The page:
1. Backstage at the Folies-Bergères
Found on Pinterest.
2. Marital Duels
In medieval Germany, married couples could legally settle their disputes by fighting a Marital Duel. To even the field, the man had to fight from inside a hole with one arm tied behind his back. The woman was free to move and was armed with a sack filled with rocks.
Usually, competing husband and wife were required to wear a tight-fitting body suit with a hood (perhaps a ritual or burial outfit), as it was depicted in the 15th century fighting manual written by Hans Talhoffer.
3. First aid kit including ether, cocaine, morphine, and caffeine, French, c. 1900-1910
Found on Artefact P0rn.
4. “The Grand Budapest Hotel” was shot in a department store
We’ve spent a lot of time looking for the “real” Grand Budapest Hotel, or at least, the inspiration behind it, that perhaps we didn’t think to find out where it was actually filmed. The Görlitz Department Store in Saxony Germany is one of the best preserved department stores from the beginning of the twentieth century in Art Nouveau style. Today it lies empty – the city and a citizens’ action group tried to revitalize the department store which in 2012 housed only a beauty shop. The reopening was planned for 2016, then for the fall of 2017, until it became clear that a sizeable restoration and renovation would be necessary first. In 2017, the Eastern German town of Görlitz named best filming location in Europe. Anderson used several locations across the city as his film’s setting including the Jugendstilhaus, Stadthalle and Freisebad, as well as the department store. The entire cast and crew stayed in neighboring Hotel Börse during the several months of shooting.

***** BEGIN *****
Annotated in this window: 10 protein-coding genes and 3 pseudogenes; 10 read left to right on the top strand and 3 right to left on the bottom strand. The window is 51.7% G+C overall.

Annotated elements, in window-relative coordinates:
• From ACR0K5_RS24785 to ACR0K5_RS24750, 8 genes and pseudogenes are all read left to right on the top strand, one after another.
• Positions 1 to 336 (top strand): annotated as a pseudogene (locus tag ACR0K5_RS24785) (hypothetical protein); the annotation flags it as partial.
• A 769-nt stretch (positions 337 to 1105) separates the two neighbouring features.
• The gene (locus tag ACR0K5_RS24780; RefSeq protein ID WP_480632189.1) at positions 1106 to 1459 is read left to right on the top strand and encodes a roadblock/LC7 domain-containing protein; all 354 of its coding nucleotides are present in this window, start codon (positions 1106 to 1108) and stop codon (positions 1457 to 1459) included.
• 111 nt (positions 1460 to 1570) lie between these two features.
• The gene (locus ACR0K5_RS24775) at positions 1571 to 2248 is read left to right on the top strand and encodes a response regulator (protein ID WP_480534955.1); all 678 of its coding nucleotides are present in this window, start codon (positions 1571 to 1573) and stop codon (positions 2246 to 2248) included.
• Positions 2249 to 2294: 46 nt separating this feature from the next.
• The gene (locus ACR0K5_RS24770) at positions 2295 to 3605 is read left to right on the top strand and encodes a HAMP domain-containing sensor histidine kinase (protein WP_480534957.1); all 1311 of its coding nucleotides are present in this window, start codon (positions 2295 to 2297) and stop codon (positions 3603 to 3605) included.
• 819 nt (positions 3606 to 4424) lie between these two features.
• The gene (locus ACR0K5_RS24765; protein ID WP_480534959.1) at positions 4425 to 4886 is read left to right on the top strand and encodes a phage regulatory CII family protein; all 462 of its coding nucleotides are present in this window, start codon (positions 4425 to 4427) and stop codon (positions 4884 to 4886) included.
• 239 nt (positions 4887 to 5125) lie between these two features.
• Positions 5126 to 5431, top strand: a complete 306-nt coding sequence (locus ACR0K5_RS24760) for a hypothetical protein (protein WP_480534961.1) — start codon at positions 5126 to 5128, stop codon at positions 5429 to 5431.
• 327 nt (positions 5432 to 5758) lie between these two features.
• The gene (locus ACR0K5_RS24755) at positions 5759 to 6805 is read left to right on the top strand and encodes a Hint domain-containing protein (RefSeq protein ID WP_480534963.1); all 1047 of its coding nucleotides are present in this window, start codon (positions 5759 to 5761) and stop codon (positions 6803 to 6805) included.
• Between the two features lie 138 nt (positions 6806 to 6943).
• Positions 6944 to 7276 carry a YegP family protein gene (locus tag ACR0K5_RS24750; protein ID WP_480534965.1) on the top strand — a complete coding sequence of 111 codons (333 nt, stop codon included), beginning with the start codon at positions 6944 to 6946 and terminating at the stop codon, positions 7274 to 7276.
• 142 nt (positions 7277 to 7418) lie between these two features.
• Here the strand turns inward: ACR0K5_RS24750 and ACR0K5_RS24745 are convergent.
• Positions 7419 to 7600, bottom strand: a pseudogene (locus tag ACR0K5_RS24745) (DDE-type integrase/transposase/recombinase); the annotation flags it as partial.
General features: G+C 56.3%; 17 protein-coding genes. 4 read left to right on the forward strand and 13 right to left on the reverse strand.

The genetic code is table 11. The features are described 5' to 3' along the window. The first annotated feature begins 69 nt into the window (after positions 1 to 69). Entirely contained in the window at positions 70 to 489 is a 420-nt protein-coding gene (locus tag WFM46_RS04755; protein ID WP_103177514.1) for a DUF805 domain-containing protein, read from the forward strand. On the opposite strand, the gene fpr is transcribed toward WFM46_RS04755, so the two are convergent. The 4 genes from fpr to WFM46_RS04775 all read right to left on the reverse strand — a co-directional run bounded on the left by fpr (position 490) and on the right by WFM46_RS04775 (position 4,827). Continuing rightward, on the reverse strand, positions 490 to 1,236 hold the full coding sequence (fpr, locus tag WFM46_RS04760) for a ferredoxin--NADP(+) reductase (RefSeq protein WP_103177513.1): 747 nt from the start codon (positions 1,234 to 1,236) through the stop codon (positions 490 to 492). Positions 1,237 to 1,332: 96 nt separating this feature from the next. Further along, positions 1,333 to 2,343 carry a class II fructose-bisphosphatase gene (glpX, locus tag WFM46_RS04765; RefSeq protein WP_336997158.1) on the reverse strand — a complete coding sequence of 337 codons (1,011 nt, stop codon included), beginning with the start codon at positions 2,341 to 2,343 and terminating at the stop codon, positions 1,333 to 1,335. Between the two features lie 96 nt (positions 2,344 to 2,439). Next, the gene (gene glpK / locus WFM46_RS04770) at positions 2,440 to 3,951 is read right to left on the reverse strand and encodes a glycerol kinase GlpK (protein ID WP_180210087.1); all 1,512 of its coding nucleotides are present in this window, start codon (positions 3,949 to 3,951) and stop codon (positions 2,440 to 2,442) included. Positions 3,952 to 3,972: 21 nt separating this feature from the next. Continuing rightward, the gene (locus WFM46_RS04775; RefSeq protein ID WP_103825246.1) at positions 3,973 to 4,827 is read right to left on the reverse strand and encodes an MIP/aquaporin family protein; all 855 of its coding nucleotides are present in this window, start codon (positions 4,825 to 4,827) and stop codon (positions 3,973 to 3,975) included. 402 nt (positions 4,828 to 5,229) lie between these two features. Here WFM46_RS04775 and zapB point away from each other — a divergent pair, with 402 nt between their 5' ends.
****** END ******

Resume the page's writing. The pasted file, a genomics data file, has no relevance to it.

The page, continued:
Found on Wikipedia.
5. The work of a Ukranian Grandmother and Outsider Artist
Polina Rayko lived in a traumatic home environment, so took to painting the walls of her home as an escape, filling them with cats, angels, flowers.
Found on Introducing New Worlds.
6. Why Working-Class New Yorkers Drop Their “Rs”
“An urban legend claims that the French got their guttural R because the King, Louis the XIV, couldn’t pronounce a strong R.”
” If Shakespeare time-traveled to 2019, the modern North American accent could sound more British to him than the contemporary British at least in terms of the r sound: In the 17th century, England had yet to lose it.”
“If you look very carefully at almost any language, you’ll find linguistic features that become socially meaningful to people,” says Cutler. “This is the way we distinguish one another. In terms of r itself, there’s no particular reason—except that there’s a lot of variation in r.”
“… r is tricky for the tongue because we have to twist in a fancy way. It’s like a complicated dance move that could take weeks to learn—like moonwalking.”
Read the full article found on Nautilus.
7. Typewriter Era Emojis, 1948
Found on Modern Mechanix
8. English Biscuit Bags
Oddly satisfying. By Yoshi.
9. This Artist who Collects Rocks, Paints Eyes On Them and returns them to Nature
10. Suse Dannenburg’s ‘Jezebel’ sweater, 1947
American designer Susan Dannenberg, who created a series of so called ‘Suse” sweaters in the the forties, became famous also due to this Life magazine feature photographed by Nina Leen. Decades later, Marco Zanini’s sent a very similar design down the FW 2014/15 haute couture runway for Schiaparelli.
Found on Into the Fashion.
11. This Greenhouse in Paris for Sale
Found on Espaces Atypique.
12. Versailles sells the Official Garden Furniture of the Sun King
Jardins du Roi Soleil sells the artisanal furniture from the Chateau de Versailles.